The USA is a melting pot of cultures and one of the most diverse countries in the world. As a result, it’s a country full of quirky customs and traditions. For instance, did you know that the American President can pardon the life of a turkey at Thanksgiving? To learn more, here are some of the most unique traditions in America.
7 Unique Traditions in America
1. Groundhog Day
Groundhog Day is a beloved tradition in the United States. Basically, it is awaiting the weather forecast from a rodent meteorologist. You’ll find groundhogs (woodchucks) through much of the eastern United States, across Canada and into Alaska. Every year on February 2, Americans will discover if a Pennsylvanian groundhog named Punxsutawney Phil has seen his shadow. The tradition, which dates from the 18th-century says, if Punxsutawney Phil emerges from its burrow and sees its shadow, it will get a fright and scurry back underground. If this happens, there will be six more weeks of winter weather. If he doesn’t see his shadow, this means there will be an early spring.
2. Turkey Pardon
Sticking with the animal traditions, each Thanksgiving the US president is presented with a Thanksgiving turkey at a special ceremony. The president then pardons the turkey (for what crime we do not know) and the turkey is spared from becoming the star of the dinner table. The happy turkey then returns to the farm to live out the rest of its days. This American tradition dates back to Abraham Lincoln but it wasn’t until 1989 that the pardoning of the turkey became a permanent part of the ceremony.
3. 4th of July Celebrations
On the 4th of July 1776, the Declaration of Independence was adopted and the 13 American colonies severed their political ties with Great Britain. The following year, the date was marked with great celebrations, including fireworks. The tradition has continued ever since. However, the 4th of July was only made a federal holiday in 1941. Nowadays, America’s birthday is celebrated with parades, cookouts, concerts and, of course, fireworks.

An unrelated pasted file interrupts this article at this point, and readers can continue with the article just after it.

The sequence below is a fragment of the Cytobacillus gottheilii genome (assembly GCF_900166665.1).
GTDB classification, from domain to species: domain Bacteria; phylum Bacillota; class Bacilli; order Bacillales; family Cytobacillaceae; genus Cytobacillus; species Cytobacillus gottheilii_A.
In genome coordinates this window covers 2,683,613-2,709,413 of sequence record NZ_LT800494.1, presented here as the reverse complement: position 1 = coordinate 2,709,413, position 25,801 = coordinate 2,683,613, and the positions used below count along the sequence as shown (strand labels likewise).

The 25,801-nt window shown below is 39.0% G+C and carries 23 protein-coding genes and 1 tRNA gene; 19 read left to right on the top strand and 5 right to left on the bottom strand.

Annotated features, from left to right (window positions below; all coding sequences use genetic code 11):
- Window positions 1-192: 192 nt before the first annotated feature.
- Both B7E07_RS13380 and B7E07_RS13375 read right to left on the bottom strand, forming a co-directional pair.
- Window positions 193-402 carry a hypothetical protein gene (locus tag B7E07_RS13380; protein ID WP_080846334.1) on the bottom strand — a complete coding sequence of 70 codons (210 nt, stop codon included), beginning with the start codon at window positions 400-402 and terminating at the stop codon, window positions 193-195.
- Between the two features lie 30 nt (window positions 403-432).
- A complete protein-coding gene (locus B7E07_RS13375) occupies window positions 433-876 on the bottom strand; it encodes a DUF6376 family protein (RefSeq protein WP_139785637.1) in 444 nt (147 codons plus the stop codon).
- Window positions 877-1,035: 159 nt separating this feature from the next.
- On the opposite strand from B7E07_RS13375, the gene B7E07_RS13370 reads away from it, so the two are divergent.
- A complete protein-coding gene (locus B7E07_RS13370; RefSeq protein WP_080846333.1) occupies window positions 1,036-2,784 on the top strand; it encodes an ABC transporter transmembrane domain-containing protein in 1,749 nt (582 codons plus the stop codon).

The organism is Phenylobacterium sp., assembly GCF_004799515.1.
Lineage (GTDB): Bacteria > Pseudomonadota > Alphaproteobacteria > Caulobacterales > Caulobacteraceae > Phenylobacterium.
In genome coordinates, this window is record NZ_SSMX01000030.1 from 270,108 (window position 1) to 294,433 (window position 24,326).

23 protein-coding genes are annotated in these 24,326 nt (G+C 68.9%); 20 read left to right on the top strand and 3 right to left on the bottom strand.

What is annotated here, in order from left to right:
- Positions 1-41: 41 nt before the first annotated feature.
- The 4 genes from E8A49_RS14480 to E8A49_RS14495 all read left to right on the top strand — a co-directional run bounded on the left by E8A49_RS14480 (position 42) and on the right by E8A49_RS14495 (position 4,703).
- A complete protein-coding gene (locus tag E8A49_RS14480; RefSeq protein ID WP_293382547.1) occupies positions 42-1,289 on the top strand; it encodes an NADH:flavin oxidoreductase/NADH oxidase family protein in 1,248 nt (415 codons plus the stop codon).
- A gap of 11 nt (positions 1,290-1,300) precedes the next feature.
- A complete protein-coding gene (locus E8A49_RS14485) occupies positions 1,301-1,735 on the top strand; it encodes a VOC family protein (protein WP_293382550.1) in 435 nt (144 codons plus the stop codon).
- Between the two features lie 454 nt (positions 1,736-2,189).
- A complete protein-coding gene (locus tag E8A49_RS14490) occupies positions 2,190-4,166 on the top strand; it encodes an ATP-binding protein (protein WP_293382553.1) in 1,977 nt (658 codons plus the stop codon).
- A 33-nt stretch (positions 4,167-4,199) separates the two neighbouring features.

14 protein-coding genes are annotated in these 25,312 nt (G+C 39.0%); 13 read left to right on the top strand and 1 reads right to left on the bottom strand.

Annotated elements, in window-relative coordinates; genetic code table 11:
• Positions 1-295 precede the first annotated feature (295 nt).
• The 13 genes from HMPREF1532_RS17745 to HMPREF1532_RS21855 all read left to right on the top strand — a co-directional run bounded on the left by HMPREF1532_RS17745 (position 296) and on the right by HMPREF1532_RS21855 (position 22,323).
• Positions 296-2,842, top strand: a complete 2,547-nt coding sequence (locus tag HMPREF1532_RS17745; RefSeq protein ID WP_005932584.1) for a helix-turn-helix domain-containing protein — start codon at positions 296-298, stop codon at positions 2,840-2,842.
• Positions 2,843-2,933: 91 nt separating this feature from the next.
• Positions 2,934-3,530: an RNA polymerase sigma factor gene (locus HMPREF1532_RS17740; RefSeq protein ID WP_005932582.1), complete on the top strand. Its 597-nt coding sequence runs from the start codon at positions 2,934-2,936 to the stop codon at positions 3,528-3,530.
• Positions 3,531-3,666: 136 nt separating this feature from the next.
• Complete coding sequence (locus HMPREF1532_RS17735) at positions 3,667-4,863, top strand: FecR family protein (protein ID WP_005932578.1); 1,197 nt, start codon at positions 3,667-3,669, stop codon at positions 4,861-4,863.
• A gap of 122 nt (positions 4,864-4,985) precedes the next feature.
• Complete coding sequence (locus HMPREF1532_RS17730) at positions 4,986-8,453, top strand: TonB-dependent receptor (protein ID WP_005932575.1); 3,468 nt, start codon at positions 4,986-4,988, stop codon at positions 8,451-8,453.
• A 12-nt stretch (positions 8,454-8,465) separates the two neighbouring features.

4. Thanksgiving Feast
Tucking into a Thanksgiving feast is one of the oldest traditions in America. It dates back to 1621 when the English colonists (Pilgrims) of Plymouth and the Wampanoag people shared an autumn harvest meal. However, Thanksgiving wasn’t declared a national holiday until 1863. It is celebrated on the fourth Thursday of November each year. Thanksgiving Day celebrates the harvest and other blessings of the past year. The feast features traditional foods like stuffing, mashed potatoes, cranberry sauce, pumpkin pie, and, of course, a turkey. The bountiful meal is usually shared with family and friends.
5. The Christmas Pickle
The Christmas Pickle is one of the most unique traditions in America. It’s one of the quirkiest too. In the 1880s Woolworth stores received a large shipment of glass ornaments imported from Germany. Many of these were in the shape of a pickle. In order to shift all the stock, the marketing department came up with the idea of people hiding a pickle in their Christmas trees. Whoever found it would get a prize or could open the first Christmas present. The gimmick stuck and it is now a Christmas tradition.
6. Nenana Ice Classic
This tradition is peculiar to Alaska. During the winter months, ice on the Tanana River builds to over a metre thick. Way back in the year 1917, railroad engineers in the city of Nenana placed a bet guessing the exact date and time that the ice would break. Nowadays, the tradition continues and the jackpot has grown from $800 in 1917 to over $230,000. This makes the Nenana Ice Classic one of the oldest continuously running betting events in the United States. To see when the ice breaks, a tripod is placed on the ice and connected to a clock at the end of a rope. When the ice breaks, it carries the tripod to the end of its tether and the clock stops. Officials then record the exact minute and those who placed bets check to see if they have the winning ticket.
7. Pumpkin Chuckin’
This unique tradition is carried out all across the United States of America. It is the act of picking up a pumpkin and throwing it as far as you can. However, you have to chuck the pumpkin using a mechanical device, for instance, a slingshot, catapult or pneumatic cannon. The World Championship Punkin Chunkin (not a spelling mistake, they call it this so it rhymes) is the biggest contest and it is held every November in the state of Delaware.